The Prime Minister recently (9 June) officiated at an International Symposium on Adult Education which was held at the University of Dar es Salaam.
The event is reported in a front page story appearing in the Custodian of June 9 and titled: “PM: Restart Adult Classes, remove new literacy gaps”. Among other things, the PM directed authorities in respective regions and districts to set aside funds to pay allowances to the teachers who will be volunteering in the programme.
He urged the two relevant ministries: that of Education and that of Local Government, to: “come up with a solution on the best way to eliminate adults who can neither read nor write”. This is more than serious!. You are an adult, you can neither read nor write, you get eliminated. Oh my God. Did the writer mean that?
For, “to eliminate” means (among others), “to murder someone who is considered to be a problem”. No, these old guys do not deserve that kind of a punishment. We believe the writer wanted to see illiteracy, not the adults, eliminated.
The sentence could be re-written to read as follows: “He urged the two relevant ministries: that of Education and that of Local Government to: ‘come up with the best way to eliminate illiteracy among adults’” On page 3 of the same paper is an article titled: “Government sets aside 12.85bn/- to connect power to 49 homes”.
Surely that is extremely expensive, working out at a whopping Tshs 262,244,897 per property! On reading the article’s opening paragraph, however, the truth is revealed: “The government has set aside 12.85bn/- to take electricity to the remaining 49 villages, in Korogwe District, Tanga Region. The title of the news item is therefore misleading. Electricity is not going to 49 homes, but rather to 49 villages. When one turns to page 5 of the same paper one finds a number of news stories, one of which is titled: “Government insists on Compliance ‘to’ health regulations to limit Covid 19 spread”.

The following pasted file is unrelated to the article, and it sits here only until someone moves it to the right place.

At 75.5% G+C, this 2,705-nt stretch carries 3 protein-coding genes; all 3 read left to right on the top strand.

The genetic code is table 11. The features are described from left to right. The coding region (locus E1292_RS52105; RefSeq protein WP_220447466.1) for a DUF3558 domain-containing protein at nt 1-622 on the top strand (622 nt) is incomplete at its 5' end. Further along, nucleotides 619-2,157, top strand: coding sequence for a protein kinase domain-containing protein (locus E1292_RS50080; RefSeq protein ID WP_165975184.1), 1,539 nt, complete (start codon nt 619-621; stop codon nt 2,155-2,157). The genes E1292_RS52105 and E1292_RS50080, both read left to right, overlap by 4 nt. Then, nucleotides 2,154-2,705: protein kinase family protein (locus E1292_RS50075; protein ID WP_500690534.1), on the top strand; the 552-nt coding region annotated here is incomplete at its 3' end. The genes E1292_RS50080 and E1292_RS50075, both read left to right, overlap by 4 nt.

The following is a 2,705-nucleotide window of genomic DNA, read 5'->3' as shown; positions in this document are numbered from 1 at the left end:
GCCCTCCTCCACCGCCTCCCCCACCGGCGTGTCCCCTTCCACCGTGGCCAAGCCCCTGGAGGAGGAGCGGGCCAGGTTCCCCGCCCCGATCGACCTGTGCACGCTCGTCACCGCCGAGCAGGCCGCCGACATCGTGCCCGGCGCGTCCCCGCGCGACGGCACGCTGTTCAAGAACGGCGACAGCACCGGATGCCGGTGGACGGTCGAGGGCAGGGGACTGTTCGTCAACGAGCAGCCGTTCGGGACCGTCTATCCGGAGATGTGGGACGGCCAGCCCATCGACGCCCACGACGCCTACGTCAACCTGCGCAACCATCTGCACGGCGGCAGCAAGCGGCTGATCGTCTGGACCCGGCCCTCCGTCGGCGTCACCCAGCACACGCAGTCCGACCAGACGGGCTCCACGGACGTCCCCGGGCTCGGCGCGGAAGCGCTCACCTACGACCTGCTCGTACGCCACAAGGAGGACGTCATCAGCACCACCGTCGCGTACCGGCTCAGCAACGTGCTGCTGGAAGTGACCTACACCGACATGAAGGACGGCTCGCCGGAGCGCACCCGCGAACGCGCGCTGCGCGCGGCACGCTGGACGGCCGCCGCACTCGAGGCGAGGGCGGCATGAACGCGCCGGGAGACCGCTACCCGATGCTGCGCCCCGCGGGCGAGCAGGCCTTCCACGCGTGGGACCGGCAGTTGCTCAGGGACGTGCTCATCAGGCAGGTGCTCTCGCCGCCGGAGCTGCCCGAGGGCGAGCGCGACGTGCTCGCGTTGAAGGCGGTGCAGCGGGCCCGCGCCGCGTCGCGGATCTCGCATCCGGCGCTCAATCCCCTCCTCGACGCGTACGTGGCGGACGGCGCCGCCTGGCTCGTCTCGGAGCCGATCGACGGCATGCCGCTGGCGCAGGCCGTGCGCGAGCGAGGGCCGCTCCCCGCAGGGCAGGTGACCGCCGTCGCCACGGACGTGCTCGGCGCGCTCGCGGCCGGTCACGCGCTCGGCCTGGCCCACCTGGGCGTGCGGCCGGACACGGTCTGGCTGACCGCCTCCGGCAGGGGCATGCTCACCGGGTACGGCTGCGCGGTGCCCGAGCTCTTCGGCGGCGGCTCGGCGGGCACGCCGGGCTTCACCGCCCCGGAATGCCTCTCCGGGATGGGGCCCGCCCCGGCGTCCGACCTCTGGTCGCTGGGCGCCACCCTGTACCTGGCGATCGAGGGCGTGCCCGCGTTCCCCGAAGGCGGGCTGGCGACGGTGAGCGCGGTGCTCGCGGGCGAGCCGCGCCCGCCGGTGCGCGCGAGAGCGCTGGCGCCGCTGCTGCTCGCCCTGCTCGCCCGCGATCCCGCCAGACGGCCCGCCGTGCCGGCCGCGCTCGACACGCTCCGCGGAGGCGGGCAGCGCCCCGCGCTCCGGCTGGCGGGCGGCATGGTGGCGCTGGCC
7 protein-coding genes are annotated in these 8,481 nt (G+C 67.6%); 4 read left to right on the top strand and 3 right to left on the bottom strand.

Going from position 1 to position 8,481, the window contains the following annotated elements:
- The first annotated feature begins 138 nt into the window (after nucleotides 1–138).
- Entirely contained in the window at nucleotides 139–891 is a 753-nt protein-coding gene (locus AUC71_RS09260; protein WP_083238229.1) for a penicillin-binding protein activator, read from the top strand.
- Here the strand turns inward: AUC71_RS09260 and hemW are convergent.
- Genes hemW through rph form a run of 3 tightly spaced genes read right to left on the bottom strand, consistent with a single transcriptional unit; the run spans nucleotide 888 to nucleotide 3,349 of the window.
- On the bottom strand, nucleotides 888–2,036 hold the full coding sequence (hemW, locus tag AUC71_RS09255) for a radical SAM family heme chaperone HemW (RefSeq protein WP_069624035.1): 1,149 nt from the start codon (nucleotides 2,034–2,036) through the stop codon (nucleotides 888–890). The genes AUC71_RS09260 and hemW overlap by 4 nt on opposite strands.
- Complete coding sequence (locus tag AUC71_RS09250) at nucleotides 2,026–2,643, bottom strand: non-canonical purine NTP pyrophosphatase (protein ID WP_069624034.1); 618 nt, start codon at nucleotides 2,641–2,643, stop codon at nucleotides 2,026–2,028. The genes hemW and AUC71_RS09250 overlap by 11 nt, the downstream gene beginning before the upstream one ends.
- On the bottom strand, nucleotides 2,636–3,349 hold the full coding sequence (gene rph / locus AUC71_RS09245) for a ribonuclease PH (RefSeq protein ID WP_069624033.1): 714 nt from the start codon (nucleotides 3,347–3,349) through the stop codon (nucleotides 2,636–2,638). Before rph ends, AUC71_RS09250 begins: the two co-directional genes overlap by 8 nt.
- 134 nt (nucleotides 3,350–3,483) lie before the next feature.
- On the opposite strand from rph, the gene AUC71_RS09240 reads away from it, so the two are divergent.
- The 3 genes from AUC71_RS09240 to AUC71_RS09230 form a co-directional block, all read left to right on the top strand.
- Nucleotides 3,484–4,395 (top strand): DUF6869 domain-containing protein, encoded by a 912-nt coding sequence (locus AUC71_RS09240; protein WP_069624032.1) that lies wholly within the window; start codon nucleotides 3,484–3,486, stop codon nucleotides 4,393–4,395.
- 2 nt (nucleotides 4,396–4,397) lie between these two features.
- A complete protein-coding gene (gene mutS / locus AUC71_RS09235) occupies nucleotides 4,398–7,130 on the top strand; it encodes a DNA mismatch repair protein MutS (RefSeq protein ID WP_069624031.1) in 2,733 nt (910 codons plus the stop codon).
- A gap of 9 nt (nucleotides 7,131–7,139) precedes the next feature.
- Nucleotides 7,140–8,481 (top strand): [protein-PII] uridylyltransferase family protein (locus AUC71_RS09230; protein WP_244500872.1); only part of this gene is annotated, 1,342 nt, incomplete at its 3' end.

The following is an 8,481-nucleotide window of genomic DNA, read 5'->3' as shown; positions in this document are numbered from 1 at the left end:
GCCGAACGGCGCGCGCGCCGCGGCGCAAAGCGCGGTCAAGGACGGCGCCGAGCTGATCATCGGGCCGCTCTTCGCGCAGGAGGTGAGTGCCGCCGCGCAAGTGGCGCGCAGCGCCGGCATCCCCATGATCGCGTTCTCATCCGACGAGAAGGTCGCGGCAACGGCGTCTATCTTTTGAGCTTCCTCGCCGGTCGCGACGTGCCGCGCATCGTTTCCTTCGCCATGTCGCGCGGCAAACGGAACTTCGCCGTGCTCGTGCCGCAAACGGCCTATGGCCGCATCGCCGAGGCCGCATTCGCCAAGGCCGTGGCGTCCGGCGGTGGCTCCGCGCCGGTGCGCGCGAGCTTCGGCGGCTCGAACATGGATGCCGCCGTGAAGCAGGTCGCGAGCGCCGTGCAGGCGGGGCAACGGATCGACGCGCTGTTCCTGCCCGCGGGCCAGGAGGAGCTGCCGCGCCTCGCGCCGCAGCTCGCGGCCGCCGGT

“The Government has insisted that the public must observe all health regulations ‘to prevent them’ against the corona virus (Covid 19) in the country”. This attributed to the Director of Preventive Services in the Ministry of Health when he was reacting to the interview on what measures Tanzania has taken in order to ensure the community is ‘prevented’ from a new wave of the pandemic”.
He is quoted as having said further: “Our duty as ‘the’ Ministry is ‘to emphasize’ people to take precautions against the pandemic”. So, do you prevent people against the pandemic, do you emphasize people to take precautions?
Seriously, I think the writer had “protect people from the pandemic” in mind, not “prevent people from (or ‘against’) the pandemic”. And, instead of: “emphasize people to take precautions”, the writer could have thought of saying: “insisting that people take precautions”.
Going back to the title of the news item, we need to point out that you comply ‘with’, not comply ‘to’. Finally the Director is quoted as saying something which he, at least in part, cannot have said: “Fighting the pandemic is a must and not voluntary adding that all health teams were working hard to ensure the whole country is affected by the new wave”.
Where can hope come from, if all health teams are working hard to ensure the whole country is affected? At the risk of being repetitive, the Director could not have said that. An important three-letter word is missing from the sentence: “all health teams were working hard to ensure the whole country is NOT affected by the new wave”.
When we jump to page 7, we find this news item titled: “Mining firm empowers Tanzanian women in extractive industry”, where a woman empowerment influencer is reported to have said: “To sustainably address the challenge of ‘living’ the girl-child behind, it is vital for girls to study hard…….”. It is not “living the girl-child behind”, but rather: “leaving the girl-child behind”.